Sunday, January 31, 2010

Million Writers Award...

... nominations are now open until February 28.

I noticed that nominated stories must be at least 1,000 words. Is this a new rule?

Thursday, January 28, 2010


... died today at age 91.

The New York Times obit describes him as "the Garbo of letters, famous for not wanting to be famous." (Looks like Pynchon is the last of the great recluses.)

The Catcher in the Rye was a landmark book for me. I think I read it relatively late, in college. Maybe I was nineteen. I don't think I'd ever devoured a book like that before or since.

I know people have a strong attachment to Catcher. That red cover, the yellow lettering, the declarative opening line... The fact that Salinger didn't publish much after it probably has something to do with that attachment, too.

Last year the Times published an article about how kids don't relate to Holden Caulfield anymore. It made me a little sad, but I understand why the book just doesn't resonate as much today...

Sunday, January 24, 2010

A Few Pretty Much Random and Quick Reasons Why I Write Very Short Fiction

(This is a longer version of an essay I wrote for Laura Ellen Scott's VIPs on vsf blog a while ago...)

1. I used to write poetry

This seems surreal to me now, but it’s true, there was a time when I wrote poetry. And I have a dusty rubber-banded stack of old Mac floppy disks to prove it. All my groping attempts at verse are backed up on those disks, which reside in a box in my bedroom closet, packed away and ignored for more than a decade.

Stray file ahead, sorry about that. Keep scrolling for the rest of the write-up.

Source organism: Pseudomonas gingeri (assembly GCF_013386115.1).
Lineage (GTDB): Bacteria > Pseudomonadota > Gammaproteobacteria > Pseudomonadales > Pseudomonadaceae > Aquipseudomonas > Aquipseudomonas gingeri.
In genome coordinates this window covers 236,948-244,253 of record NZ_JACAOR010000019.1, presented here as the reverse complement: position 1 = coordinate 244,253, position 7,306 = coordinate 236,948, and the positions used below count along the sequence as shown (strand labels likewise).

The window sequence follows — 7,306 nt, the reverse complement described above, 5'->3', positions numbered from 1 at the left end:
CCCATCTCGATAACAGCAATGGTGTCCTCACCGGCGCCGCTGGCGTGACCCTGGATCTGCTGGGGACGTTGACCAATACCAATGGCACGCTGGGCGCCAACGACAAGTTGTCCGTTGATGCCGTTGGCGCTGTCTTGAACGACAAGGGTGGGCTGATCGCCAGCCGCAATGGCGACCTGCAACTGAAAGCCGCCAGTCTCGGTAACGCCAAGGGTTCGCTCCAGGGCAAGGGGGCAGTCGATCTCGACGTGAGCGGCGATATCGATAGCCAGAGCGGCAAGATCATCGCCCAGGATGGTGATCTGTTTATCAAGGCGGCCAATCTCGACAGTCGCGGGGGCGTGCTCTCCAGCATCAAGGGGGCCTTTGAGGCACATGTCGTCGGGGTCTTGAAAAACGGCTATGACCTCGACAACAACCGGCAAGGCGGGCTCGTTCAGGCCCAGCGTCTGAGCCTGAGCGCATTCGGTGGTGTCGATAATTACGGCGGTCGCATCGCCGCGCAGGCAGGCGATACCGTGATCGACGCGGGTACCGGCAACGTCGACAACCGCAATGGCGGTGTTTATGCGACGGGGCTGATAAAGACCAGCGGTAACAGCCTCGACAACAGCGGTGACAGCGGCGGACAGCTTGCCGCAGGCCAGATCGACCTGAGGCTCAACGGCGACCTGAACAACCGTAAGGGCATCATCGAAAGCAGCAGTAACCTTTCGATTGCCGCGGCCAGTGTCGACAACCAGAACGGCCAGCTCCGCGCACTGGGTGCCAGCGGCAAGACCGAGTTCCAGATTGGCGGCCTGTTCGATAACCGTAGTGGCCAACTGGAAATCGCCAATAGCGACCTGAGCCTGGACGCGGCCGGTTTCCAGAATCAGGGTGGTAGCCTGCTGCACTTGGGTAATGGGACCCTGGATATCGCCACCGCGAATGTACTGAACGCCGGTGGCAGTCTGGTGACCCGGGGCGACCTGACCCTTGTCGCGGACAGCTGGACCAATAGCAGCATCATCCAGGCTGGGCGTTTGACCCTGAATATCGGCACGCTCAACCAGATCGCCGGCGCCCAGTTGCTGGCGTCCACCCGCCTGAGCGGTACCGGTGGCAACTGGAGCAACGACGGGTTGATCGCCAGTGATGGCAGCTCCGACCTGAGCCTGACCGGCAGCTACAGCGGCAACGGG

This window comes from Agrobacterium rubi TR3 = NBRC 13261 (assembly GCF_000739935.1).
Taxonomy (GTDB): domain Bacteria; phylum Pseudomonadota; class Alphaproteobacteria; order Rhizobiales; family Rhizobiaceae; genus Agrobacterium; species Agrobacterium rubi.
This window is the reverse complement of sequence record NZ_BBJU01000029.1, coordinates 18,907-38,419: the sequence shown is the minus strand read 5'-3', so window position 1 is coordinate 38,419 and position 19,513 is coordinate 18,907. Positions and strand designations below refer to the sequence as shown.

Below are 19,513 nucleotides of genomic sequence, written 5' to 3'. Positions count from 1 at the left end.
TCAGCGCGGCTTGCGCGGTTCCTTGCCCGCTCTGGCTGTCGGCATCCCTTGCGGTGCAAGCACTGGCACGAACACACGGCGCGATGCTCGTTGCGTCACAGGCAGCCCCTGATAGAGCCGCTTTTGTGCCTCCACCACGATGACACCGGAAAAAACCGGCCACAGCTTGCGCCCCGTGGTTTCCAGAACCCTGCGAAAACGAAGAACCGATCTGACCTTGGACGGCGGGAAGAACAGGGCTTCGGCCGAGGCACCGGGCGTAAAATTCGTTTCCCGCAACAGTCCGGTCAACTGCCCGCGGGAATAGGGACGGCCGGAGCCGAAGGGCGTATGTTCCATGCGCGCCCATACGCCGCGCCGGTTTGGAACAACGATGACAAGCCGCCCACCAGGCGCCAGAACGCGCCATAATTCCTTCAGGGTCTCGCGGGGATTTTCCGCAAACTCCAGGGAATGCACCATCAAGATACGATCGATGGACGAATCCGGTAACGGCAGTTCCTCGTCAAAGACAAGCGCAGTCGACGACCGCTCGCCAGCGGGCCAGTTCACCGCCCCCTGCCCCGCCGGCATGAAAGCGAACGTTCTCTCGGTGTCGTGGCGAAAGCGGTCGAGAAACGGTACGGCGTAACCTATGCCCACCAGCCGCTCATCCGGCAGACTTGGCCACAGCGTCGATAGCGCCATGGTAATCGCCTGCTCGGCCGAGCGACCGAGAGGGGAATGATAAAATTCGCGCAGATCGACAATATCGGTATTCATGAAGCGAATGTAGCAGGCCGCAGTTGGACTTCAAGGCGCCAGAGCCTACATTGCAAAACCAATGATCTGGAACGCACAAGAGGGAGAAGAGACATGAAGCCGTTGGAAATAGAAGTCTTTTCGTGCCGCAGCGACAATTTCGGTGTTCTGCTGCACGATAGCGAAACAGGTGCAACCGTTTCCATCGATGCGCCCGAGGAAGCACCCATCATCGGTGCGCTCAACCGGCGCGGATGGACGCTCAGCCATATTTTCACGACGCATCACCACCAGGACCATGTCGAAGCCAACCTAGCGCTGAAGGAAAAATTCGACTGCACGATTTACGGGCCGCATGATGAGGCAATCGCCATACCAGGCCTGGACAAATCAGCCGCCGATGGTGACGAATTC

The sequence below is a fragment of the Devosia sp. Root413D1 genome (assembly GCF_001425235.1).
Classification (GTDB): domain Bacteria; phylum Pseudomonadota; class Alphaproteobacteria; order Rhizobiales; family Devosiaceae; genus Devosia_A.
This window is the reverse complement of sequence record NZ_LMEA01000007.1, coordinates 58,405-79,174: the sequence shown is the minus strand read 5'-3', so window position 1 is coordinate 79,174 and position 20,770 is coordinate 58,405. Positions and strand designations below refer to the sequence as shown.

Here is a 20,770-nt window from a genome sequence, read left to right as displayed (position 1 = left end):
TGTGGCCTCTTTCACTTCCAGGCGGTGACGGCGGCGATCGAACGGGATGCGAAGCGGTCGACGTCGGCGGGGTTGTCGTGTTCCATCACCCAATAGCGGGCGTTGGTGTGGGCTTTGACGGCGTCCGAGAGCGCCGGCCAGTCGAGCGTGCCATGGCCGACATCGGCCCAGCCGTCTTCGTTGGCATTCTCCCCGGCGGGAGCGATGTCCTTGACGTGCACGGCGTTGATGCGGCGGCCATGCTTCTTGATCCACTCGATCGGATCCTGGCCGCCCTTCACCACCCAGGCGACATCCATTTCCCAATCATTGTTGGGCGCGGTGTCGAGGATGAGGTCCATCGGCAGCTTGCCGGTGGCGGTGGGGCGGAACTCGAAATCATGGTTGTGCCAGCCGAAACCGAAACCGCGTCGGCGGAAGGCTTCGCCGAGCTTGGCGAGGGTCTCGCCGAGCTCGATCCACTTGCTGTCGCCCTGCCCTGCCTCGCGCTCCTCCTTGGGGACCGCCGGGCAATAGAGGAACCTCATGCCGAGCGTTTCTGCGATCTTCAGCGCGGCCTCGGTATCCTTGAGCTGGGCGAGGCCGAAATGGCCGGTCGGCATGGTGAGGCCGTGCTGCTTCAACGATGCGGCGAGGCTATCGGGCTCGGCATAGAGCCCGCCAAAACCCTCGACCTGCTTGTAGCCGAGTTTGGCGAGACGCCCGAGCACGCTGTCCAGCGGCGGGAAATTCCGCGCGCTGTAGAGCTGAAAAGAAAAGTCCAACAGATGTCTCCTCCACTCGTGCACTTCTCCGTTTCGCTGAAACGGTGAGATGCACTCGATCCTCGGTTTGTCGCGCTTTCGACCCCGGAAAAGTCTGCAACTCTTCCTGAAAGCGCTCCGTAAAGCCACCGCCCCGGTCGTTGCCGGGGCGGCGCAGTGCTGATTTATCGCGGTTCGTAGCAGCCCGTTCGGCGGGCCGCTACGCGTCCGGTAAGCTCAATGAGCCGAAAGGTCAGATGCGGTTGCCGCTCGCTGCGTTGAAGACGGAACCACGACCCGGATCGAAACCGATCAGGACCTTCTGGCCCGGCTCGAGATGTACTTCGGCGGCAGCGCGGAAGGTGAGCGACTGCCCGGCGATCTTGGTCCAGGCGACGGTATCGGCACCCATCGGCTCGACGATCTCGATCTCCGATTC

A few things got published, but I was never much of a poet. What I liked, though, and what’s stuck with me and informed my fiction writing since then, was the satisfying sense of finality and completion I experienced after finishing something short and brief (whether four lines or four stanzas). I also really liked the compressed impact that a poem can have—I wanted my short fiction to be like that too.

My future wasn’t in poetry. This was a detour and I knew it all along, having always gravitated toward fiction. But as the years went by, and I switched back to fiction (a couple of unpublished novels; “traditional” length short stories), I also started writing shorter short fiction, all the while influenced by my brief foray into poetry.

Poetry taught me about the need for language to be disciplined. The way words fit, the way they speak to each other, the way they sound, even the way they look on the page—these things were important. In a poem, you can’t, to paraphrase Elmore Leonard, include the parts that readers skip over. Every line, every comma, every line break needs to be exactly where it should be and everything needs to be just so. There should be resonance and echo. Each word should seem inevitable and haunt the reader with its inevitability.